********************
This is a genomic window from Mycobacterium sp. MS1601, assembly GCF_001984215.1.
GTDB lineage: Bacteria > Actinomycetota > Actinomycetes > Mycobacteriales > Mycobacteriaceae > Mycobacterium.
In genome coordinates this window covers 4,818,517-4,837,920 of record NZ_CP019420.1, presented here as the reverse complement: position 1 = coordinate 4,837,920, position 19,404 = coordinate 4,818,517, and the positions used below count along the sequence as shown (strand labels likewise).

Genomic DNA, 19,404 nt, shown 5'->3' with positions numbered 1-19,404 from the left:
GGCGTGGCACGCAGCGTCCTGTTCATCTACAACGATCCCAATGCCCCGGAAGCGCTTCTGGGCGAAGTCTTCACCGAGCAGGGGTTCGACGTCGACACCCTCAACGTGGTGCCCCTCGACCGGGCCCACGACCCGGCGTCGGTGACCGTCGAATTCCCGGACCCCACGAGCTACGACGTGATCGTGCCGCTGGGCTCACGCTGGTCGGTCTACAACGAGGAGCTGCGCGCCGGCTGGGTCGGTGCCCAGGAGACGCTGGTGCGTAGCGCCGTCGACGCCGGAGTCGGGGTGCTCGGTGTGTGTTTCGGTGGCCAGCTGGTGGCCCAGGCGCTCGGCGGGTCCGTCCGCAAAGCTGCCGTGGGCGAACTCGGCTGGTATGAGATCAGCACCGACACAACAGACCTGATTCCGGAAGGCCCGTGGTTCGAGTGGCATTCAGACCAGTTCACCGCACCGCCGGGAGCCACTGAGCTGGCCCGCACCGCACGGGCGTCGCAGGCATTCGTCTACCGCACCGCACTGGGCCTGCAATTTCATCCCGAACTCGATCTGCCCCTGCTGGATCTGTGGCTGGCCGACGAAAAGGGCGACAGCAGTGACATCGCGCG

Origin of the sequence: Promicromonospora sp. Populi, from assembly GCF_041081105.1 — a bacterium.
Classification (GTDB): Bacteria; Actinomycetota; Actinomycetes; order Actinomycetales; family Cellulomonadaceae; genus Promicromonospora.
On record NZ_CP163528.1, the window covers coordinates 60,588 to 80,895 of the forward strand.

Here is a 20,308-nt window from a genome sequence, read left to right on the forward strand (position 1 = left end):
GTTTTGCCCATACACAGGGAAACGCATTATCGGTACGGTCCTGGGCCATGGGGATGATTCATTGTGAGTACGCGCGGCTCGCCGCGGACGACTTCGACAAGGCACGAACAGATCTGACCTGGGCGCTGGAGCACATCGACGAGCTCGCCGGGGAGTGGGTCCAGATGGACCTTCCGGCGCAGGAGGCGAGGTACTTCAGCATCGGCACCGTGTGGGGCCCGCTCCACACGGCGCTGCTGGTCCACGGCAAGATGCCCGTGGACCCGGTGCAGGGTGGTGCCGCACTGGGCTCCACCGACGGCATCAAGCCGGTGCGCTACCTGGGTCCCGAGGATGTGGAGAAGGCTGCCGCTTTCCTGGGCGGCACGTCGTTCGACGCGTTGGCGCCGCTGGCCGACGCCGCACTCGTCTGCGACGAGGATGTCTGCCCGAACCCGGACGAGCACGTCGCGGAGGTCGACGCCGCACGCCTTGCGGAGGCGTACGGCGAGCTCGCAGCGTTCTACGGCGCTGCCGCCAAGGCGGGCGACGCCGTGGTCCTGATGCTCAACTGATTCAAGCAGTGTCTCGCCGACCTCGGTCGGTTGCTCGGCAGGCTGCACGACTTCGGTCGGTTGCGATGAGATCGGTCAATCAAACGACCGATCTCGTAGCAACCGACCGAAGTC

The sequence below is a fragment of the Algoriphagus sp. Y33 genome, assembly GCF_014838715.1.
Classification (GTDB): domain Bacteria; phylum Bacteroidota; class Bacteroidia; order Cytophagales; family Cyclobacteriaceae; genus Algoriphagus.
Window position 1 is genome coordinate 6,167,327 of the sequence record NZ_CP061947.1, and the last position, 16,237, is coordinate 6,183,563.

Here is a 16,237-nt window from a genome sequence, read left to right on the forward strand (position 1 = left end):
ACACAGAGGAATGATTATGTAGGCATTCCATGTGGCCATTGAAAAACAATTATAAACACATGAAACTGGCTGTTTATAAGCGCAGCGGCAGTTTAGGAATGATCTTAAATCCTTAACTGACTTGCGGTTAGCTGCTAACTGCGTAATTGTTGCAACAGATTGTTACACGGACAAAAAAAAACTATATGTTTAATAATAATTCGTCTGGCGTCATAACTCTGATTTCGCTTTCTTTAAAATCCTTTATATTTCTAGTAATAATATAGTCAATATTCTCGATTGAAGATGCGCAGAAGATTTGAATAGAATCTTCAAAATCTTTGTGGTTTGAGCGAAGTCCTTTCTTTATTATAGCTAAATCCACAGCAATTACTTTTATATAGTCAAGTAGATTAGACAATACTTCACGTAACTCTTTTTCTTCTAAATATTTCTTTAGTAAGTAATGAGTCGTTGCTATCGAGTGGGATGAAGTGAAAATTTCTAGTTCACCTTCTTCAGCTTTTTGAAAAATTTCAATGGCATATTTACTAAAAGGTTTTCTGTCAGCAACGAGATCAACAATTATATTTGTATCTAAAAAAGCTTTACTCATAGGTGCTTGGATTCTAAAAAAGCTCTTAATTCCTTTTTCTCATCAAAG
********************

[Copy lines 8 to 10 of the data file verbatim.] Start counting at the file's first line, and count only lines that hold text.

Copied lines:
On record NZ_CP163528.1, the window covers coordinates 60,588 to 80,895 of the forward strand.

Here is a 20,308-nt window from a genome sequence, read left to right on the forward strand (position 1 = left end):
GTTTTGCCCATACACAGGGAAACGCATTATCGGTACGGTCCTGGGCCATGGGGATGATTCATTGTGAGTACGCGCGGCTCGCCGCGGACGACTTCGACAAGGCACGAACAGATCTGACCTGGGCGCTGGAGCACATCGACGAGCTCGCCGGGGAGTGGGTCCAGATGGACCTTCCGGCGCAGGAGGCGAGGTACTTCAGCATCGGCACCGTGTGGGGCCCGCTCCACACGGCGCTGCTGGTCCACGGCAAGATGCCCGTGGACCCGGTGCAGGGTGGTGCCGCACTGGGCTCCACCGACGGCATCAAGCCGGTGCGCTACCTGGGTCCCGAGGATGTGGAGAAGGCTGCCGCTTTCCTGGGCGGCACGTCGTTCGACGCGTTGGCGCCGCTGGCCGACGCCGCACTCGTCTGCGACGAGGATGTCTGCCCGAACCCGGACGAGCACGTCGCGGAGGTCGACGCCGCACGCCTTGCGGAGGCGTACGGCGAGCTCGCAGCGTTCTACGGCGCTGCCGCCAAGGCGGGCGACGCCGTGGTCCTGATGCTCAACTGATTCAAGCAGTGTCTCGCCGACCTCGGTCGGTTGCTCGGCAGGCTGCACGACTTCGGTCGGTTGCGATGAGATCGGTCAATCAAACGACCGATCTCGTAGCAACCGACCGAAGTC